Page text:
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(a) By the same token, if someone ate the Basar of a Shelamim on the night after the second day, they argue as to whether he is Chayav - a Korban for Shig'gas Nosar or not.
(b) There too, Chizkiyah rules - Patur, and Rebbi Yochanan - Chayav (based on the same reasoning as to why in the previous case they ruled Kasher and Pasul, respectively,).
(c) We cite a Beraisa like Rebbi Yochanan. According to the Tana, Pigul is effective by all Korbanos, with regard to ...
1. ... the Dam - if he has in mind to sprinkle it from the moment night falls following the Shechitah.
2. ... the Eimurin - if he has in mind to burn them the next morning.
(d) He makes a distinction however, with regard to the Basar, between Korbanos that can be eaten for one day - when Pigul is effective if during the Shechitah, he has in mind to eat the Korban at dawn-break (like by burning the Eimurim), and Korbanos that can be eaten for two - if he intends to eat them after the following nightfall (like Rebbi Yochanan).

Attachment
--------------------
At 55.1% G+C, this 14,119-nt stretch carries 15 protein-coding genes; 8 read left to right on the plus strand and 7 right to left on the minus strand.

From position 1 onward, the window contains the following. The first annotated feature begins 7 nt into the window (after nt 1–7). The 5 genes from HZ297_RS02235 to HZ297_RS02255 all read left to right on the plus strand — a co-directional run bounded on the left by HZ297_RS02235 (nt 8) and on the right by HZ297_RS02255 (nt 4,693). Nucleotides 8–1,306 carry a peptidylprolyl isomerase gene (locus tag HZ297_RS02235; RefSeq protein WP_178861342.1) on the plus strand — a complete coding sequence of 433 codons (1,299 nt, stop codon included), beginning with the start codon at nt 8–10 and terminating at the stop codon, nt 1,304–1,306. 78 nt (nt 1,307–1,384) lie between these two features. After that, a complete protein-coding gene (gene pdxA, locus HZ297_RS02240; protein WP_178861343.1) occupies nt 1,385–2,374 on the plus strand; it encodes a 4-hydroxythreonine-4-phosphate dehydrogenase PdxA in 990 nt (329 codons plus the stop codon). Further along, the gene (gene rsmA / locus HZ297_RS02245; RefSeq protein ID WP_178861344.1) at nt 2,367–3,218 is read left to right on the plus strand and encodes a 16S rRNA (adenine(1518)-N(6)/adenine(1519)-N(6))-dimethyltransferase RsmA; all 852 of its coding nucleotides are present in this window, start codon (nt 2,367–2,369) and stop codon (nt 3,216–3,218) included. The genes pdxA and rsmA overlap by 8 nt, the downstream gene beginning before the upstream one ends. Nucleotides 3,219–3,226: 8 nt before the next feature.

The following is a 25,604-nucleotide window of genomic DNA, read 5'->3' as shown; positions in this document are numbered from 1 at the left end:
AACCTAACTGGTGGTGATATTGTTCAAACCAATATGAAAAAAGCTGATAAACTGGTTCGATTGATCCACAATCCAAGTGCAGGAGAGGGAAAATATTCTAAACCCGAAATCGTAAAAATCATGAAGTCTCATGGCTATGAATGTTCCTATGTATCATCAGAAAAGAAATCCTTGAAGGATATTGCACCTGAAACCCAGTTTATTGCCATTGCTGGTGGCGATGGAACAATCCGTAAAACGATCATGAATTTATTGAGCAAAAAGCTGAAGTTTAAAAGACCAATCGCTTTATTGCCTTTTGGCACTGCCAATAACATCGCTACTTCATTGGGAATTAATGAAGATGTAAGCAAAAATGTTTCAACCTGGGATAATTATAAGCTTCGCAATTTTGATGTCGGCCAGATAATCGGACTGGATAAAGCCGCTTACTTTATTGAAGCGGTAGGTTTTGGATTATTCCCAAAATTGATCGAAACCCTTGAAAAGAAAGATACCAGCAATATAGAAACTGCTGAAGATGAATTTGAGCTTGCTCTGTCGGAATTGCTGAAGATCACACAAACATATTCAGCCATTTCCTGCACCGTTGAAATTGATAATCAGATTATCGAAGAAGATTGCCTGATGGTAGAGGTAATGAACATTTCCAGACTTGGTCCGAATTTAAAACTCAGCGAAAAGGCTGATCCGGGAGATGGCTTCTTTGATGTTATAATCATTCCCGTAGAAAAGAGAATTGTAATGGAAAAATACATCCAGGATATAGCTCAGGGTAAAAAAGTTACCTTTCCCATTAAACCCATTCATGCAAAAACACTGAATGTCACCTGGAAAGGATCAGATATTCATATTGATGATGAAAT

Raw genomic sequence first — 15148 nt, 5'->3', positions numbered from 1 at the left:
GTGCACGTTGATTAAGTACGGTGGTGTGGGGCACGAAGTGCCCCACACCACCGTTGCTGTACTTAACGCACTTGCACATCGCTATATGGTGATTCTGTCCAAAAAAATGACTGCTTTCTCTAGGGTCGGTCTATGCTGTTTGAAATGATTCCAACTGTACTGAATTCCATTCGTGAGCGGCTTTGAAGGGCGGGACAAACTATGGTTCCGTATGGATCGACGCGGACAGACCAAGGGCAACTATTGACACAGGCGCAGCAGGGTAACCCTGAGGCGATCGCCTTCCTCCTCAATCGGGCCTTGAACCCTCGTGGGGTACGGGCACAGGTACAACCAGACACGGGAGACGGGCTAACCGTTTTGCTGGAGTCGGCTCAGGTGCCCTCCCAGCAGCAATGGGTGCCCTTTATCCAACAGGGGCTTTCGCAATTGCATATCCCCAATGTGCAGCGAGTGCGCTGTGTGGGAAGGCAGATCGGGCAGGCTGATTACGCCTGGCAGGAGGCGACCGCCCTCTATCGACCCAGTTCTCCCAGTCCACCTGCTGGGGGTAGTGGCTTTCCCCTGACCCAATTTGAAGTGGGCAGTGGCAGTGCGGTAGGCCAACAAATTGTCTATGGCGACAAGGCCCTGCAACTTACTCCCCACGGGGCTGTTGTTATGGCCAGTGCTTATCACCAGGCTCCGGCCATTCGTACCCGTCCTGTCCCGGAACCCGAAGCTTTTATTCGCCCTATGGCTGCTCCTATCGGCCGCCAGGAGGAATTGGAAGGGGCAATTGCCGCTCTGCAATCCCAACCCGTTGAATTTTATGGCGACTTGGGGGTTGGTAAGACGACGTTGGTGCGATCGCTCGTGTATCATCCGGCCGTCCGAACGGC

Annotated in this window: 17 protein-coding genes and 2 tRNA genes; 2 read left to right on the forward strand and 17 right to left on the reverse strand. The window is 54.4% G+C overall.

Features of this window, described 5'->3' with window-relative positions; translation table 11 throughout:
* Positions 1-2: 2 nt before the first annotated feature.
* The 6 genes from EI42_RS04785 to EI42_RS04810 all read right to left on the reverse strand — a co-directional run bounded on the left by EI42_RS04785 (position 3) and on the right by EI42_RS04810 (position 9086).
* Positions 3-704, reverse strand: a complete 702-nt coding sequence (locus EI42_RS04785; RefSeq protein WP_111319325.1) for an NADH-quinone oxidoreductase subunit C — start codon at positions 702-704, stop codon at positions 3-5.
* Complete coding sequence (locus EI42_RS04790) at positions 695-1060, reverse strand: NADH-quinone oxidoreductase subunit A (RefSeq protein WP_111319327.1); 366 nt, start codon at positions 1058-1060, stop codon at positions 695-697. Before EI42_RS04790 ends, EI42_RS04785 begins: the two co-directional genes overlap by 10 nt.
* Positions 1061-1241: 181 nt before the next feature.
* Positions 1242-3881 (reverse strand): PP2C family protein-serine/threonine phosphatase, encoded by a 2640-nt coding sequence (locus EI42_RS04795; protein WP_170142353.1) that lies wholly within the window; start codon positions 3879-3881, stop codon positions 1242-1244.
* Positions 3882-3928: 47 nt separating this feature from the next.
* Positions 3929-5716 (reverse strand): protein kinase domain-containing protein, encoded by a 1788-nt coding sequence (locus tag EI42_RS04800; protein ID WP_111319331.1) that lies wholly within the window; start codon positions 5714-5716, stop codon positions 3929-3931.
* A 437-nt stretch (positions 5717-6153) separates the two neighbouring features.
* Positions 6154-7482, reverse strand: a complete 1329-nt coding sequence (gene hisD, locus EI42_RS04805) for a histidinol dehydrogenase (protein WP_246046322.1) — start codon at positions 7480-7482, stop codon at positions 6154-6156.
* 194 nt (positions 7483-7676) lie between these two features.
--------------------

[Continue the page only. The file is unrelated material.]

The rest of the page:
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(a) The Beraisa suggests that one ought to be able to eat Shelamim the night after the second day - just like one can eat Kodshei Kodshim the night after the first day.
(b) The Tana extrapolates from the Pasuk in Kedoshim "ve'ha'Nosar ad Yom ... " - that one may only eat them until the end of the second day (but not at night [refuting it]).
(c) The Tana also suggests that one ought to burn Nosar of Shelamim the night after they become forbidden - just as one burns Kodshei Kodshim immediately after they become Asur (at the end of the first night).